Charlie Bertsch (cbertsch) wrote,
Charlie Bertsch

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Voiceprints (from my entry on the new Bad Subjects blog)

I saw Shark Tale yesterday, belatedly, with my wife and six-year-old daughter. Kim and I liked it better than we had expected, but a lot of the humor went over Skylar's brilliant but still innocent head. She lacks reference points for the 70s nostalgia, much less the "hood" as a concept. I think it's telling that most movies today that are ostensibly aimed at children are targeted at people nostalgic for their own childhoods. Maybe the grown-ups and elementary school kids are destined to meet at some magical awkward age outside the stream of time. That's certainly what the astonishing success of the Harry Potter franchise suggests. Could Peter Pan have provided the blueprint for postmodern identity?

Speaking of Peter and the awkward age, it strikes me as highly significant that the generational convergence I've described seems to overlap with the time when children's voices change. Remember that episode of The Brady Bunch where the middle boy loses his power of speech? You wouldn't, if you were my daughter's age, which proves that the nostalgia that had Kim and I laughing during Shark Tale is hard to escape, even when you're analyzing it or at least when I'm analyzing it.

At any rate, the other Big Thought that struck me during Shark Tale is that animated films are at the leading edge of a change in the way we think about identity. Retinal scanning may be all the rage in the security industry, but out in the less rarified world of ordinary people it's the sound of the human voice that is becoming the dominant means of identifying someone we know. The face and body have become too malleable in this age of cosmetic surgery gone haywire to be of much help in authoritatively assigning identity to a person. Whole reality TV shows are devoted to practices that were once reserved for outlaws and terrorists. The voice, by contrast, remains a bearer of truth. From the way experts analyze Osama Bin Laden's voiceprint to the way we say, "That's Robert De Niro," when we watch a stylized shark on screen, the part of ourselves that seems hardest to transform is the sound of our speech. Perhaps this stage is merely a waystation on the path to a brave new world where everything about a person can be surgically altered beyond recognition, as some cyberpunk fiction implies. For now, though, the voice reigns supreme.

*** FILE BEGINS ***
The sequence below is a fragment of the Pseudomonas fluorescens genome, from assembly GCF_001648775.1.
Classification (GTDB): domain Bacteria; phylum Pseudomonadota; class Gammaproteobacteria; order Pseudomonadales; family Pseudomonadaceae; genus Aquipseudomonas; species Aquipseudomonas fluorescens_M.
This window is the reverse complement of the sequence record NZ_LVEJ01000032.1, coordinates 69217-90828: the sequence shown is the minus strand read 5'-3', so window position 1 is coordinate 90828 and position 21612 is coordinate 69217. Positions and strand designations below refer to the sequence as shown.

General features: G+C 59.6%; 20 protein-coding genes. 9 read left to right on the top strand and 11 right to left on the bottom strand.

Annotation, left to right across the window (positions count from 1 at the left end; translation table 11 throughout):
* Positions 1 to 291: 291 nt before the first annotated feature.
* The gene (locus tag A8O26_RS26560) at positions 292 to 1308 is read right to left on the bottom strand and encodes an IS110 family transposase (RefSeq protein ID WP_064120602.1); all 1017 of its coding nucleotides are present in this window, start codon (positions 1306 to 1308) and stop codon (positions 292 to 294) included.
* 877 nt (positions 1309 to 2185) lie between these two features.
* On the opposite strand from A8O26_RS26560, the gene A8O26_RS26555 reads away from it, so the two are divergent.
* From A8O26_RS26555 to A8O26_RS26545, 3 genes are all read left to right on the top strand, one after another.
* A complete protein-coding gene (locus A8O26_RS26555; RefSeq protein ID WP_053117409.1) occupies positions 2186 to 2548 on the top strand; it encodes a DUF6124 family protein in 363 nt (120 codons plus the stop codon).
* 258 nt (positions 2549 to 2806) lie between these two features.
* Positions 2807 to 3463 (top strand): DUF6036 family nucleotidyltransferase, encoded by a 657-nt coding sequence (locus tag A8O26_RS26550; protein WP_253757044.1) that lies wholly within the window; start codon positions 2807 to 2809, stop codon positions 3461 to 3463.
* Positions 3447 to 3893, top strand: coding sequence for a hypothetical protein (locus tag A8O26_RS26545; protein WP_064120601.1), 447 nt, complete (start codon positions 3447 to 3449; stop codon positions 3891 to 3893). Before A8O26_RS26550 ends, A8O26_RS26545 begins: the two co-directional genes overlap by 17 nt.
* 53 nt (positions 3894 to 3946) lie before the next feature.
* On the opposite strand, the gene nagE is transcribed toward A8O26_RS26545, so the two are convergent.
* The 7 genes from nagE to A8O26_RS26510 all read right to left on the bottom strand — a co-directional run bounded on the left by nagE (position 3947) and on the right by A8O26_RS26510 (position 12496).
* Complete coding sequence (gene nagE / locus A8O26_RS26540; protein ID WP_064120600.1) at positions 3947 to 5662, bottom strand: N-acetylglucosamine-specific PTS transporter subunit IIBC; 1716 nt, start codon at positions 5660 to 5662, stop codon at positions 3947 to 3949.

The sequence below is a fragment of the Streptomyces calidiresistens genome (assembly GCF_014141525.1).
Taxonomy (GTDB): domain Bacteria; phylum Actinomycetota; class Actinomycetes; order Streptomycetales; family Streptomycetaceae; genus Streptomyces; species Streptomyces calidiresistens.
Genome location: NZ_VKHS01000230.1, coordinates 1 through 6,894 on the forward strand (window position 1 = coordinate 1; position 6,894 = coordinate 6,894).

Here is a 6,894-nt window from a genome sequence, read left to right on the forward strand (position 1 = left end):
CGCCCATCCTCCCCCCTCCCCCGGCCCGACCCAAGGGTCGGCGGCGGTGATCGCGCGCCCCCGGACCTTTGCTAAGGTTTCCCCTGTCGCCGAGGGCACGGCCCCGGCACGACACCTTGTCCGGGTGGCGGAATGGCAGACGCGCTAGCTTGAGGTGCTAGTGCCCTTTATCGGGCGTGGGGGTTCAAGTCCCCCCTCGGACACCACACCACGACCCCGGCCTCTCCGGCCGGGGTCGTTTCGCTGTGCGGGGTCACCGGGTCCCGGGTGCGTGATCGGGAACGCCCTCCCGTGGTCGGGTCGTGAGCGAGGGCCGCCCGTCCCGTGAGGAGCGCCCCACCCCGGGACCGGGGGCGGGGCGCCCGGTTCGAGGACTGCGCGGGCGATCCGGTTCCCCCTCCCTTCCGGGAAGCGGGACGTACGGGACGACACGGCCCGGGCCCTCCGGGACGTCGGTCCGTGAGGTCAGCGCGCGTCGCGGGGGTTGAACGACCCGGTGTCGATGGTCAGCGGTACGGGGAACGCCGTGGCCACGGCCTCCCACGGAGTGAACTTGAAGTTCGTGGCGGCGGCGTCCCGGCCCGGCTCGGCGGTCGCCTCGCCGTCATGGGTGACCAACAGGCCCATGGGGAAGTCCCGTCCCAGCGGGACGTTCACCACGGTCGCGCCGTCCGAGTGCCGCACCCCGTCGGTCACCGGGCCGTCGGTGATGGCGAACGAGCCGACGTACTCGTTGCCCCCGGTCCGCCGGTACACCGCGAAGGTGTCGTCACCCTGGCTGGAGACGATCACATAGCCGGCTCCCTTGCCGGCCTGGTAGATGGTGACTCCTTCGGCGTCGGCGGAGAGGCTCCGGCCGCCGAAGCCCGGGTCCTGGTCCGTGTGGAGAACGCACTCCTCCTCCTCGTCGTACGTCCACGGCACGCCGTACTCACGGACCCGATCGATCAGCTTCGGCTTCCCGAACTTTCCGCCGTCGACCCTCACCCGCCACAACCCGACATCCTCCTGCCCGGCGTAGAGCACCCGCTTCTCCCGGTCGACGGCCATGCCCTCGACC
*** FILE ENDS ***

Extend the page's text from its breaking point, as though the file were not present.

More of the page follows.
I think it's worth conducting a thought experiment in which my first point about the convergence of filmgoing generations on the awkward age is imbricated within my second point about the role the human voice is now playing as a primary bearer of identity. If our voice is the most practical means of authenticating that we are who we claim to be, what does it mean that more and more culture is targeted precisely at the demographic where the risk of having one's voice change is greatest?


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